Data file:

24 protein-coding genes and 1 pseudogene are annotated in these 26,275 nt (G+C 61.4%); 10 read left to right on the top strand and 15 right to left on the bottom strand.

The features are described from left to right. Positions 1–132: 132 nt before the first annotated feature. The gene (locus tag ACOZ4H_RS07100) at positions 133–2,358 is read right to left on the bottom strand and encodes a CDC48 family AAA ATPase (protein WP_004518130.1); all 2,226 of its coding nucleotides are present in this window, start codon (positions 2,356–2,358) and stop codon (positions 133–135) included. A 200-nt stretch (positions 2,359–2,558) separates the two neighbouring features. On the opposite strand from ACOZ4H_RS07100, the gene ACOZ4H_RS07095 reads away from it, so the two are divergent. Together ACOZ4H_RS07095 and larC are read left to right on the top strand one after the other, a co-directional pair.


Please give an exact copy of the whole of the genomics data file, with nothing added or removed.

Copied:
24 protein-coding genes and 1 pseudogene are annotated in these 26,275 nt (G+C 61.4%); 10 read left to right on the top strand and 15 right to left on the bottom strand.

The features are described from left to right. Positions 1–132: 132 nt before the first annotated feature. The gene (locus tag ACOZ4H_RS07100) at positions 133–2,358 is read right to left on the bottom strand and encodes a CDC48 family AAA ATPase (protein WP_004518130.1); all 2,226 of its coding nucleotides are present in this window, start codon (positions 2,356–2,358) and stop codon (positions 133–135) included. A 200-nt stretch (positions 2,359–2,558) separates the two neighbouring features. On the opposite strand from ACOZ4H_RS07100, the gene ACOZ4H_RS07095 reads away from it, so the two are divergent. Together ACOZ4H_RS07095 and larC are read left to right on the top strand one after the other, a co-directional pair.